By the time I had made my way over to the Castagno, the hail had already melted, but I could see it had knocked a few tender leaves from its branches. The high altitude slows the coming of spring (and it's not hard to believe that its unseasonably cold here, as I write under a blanket in an old stone farm building.) I welled up with tears at the sight of its bare branches flecked with green, at the beauty of its form...and in relief for not having come all this way for naught. 

The weather changed every few minutes, clouds rolling in and just as soon rolling right out again. I explored the perimeter and the adjacent hazelnut orchard with my cameras. This morning I returned once more to meet Alfio, a gate keeper of the tree here in Sant'Alfio, whom had kindly held an umbrella over my head in 2010 while I photographed through our first meeting. The clouds persisted, but the precipitation did not, and I was able to see much more this time than last. I saw the heavy sections of the trunk and new suckers pushing forth, connected below the surface by a massive root system. I saw the details of gnarled and moss-covered swirls of bark. And I saw the deep charcoal of one section that I had overlooked before:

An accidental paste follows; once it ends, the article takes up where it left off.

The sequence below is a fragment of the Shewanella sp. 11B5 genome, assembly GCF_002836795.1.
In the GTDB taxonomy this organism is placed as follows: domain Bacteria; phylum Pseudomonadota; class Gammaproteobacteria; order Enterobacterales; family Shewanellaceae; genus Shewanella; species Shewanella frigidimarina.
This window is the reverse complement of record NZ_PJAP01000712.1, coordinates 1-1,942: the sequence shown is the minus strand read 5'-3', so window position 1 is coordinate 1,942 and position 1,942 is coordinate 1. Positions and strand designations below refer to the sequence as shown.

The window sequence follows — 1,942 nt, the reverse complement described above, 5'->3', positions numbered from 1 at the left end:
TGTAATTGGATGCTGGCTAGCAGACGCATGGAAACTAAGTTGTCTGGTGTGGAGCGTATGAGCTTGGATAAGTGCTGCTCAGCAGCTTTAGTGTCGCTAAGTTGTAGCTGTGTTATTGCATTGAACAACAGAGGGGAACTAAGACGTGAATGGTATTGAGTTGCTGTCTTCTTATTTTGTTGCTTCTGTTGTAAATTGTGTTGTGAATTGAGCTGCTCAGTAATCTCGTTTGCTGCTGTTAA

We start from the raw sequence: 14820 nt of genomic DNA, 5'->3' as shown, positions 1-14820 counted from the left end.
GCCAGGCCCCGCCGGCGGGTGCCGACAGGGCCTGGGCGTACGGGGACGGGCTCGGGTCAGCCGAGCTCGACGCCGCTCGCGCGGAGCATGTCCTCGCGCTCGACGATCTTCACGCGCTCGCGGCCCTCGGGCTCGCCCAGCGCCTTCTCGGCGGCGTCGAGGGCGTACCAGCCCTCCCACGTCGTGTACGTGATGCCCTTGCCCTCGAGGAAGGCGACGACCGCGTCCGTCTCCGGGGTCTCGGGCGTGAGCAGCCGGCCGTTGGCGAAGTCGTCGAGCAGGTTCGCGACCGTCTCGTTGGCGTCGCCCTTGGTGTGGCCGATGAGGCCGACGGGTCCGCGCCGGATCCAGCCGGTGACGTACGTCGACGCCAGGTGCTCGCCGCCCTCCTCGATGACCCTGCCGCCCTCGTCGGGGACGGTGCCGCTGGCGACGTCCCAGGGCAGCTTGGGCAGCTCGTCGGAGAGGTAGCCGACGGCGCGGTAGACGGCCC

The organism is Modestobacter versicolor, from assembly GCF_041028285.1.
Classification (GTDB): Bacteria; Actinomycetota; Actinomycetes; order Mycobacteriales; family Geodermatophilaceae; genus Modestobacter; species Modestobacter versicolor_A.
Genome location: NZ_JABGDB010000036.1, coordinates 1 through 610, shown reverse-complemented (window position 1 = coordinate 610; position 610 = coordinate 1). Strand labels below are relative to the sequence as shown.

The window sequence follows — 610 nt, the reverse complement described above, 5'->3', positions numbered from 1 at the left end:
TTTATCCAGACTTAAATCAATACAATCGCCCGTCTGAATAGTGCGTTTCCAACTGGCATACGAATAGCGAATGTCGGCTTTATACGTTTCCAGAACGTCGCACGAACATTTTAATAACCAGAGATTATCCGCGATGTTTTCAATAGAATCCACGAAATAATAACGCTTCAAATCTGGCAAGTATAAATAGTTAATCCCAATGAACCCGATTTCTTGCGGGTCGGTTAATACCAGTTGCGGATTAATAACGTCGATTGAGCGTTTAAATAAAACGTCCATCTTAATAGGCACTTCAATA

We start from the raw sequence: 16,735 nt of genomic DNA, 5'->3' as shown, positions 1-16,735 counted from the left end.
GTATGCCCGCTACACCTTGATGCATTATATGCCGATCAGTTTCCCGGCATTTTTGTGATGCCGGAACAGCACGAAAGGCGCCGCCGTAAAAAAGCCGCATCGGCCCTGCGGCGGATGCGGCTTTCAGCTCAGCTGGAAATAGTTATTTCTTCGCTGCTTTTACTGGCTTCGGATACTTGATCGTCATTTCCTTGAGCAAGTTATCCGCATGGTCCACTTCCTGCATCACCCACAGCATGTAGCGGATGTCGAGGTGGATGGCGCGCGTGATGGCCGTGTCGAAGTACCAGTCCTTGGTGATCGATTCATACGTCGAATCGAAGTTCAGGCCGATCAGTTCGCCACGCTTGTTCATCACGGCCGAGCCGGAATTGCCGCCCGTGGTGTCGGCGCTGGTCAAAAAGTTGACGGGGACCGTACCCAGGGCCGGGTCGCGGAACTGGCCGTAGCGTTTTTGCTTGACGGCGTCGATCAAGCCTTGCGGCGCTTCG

"Fire," I asked? Yes. Someone had tried to grill sausages inside the tree, and had nearly burnt it down. The fence has been up ever since.

14 April 2012

Site-specific exhibition, FAB.com Print Sale, and a return to the Castagno

Gutten abend from Baden-Baden, where my first site-specific installation of my Oldest Living Things work opened last night at the Staatliche Kunsthalle Baden-Baden. I've created a timeline spiraling from floor to ceiling, from 500,000 years into the past with the Siberian Actinobacteria, all the way up through 500,000 years into our unknown future...